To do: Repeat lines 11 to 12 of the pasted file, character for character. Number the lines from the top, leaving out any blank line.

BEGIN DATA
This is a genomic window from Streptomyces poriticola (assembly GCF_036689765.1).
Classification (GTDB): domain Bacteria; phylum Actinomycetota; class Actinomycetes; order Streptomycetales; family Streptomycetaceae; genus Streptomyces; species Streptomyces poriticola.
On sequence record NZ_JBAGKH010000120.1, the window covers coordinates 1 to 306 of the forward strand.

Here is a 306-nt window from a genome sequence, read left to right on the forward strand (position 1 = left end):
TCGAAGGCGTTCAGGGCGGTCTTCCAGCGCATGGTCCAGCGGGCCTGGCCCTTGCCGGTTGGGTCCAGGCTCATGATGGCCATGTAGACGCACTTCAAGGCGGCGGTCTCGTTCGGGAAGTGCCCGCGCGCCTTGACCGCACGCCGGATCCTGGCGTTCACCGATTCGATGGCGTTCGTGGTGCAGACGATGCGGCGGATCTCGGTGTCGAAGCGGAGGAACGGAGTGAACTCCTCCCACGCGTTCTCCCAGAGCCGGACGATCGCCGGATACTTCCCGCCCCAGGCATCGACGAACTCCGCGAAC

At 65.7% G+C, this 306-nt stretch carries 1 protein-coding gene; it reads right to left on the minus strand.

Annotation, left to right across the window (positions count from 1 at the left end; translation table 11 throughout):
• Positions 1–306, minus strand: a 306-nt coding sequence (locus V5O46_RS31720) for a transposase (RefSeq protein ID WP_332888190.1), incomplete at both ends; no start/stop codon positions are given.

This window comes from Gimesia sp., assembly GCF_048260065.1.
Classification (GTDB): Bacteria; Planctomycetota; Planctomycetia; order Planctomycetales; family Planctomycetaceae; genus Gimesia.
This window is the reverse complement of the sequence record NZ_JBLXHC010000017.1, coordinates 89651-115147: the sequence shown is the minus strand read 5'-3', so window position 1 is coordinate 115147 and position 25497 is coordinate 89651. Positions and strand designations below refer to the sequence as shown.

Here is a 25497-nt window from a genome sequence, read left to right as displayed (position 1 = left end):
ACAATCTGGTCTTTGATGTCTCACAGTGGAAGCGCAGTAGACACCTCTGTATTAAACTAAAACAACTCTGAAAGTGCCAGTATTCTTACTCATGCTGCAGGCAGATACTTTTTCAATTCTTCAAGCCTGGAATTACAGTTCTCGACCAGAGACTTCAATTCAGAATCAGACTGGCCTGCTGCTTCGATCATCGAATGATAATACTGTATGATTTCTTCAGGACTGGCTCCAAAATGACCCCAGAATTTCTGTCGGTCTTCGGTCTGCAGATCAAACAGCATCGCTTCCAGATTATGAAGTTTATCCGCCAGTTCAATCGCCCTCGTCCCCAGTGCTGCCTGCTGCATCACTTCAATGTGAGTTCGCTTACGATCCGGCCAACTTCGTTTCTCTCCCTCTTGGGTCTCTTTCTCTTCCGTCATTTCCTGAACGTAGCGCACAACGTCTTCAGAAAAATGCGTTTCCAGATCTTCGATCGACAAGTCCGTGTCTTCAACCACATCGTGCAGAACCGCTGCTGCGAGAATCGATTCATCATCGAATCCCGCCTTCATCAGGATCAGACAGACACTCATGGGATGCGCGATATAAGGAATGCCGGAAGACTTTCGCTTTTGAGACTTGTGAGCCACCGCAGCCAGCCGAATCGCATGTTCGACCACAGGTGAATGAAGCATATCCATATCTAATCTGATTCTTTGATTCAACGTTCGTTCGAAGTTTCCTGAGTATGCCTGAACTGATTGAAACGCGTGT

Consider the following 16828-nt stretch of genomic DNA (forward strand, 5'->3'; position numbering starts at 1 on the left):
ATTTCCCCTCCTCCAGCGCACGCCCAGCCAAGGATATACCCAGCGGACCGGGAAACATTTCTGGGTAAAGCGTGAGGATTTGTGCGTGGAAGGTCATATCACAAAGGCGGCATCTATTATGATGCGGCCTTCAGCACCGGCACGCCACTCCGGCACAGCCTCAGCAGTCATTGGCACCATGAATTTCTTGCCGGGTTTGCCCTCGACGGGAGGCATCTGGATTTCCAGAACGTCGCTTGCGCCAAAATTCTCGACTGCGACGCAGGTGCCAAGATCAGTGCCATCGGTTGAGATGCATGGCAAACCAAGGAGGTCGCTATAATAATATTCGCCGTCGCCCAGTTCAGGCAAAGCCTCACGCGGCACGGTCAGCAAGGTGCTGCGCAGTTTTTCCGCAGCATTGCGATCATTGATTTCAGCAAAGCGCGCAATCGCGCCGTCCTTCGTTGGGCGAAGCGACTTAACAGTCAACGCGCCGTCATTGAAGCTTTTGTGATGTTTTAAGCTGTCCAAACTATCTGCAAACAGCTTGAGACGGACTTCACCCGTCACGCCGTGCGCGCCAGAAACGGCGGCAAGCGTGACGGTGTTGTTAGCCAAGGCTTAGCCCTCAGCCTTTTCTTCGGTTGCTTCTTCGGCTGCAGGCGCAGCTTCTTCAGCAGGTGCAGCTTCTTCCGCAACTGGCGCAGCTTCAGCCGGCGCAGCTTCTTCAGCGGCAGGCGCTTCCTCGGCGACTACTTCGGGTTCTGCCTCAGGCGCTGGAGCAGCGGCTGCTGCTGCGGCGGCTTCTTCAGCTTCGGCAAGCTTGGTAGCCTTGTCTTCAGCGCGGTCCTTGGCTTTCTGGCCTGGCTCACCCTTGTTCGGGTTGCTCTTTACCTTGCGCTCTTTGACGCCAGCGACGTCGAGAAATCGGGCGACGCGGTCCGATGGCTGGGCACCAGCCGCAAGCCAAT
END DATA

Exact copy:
This window is the reverse complement of the sequence record NZ_JBLXHC010000017.1, coordinates 89651-115147: the sequence shown is the minus strand read 5'-3', so window position 1 is coordinate 115147 and position 25497 is coordinate 89651. Positions and strand designations below refer to the sequence as shown.

Here is a 25497-nt window from a genome sequence, read left to right as displayed (position 1 = left end):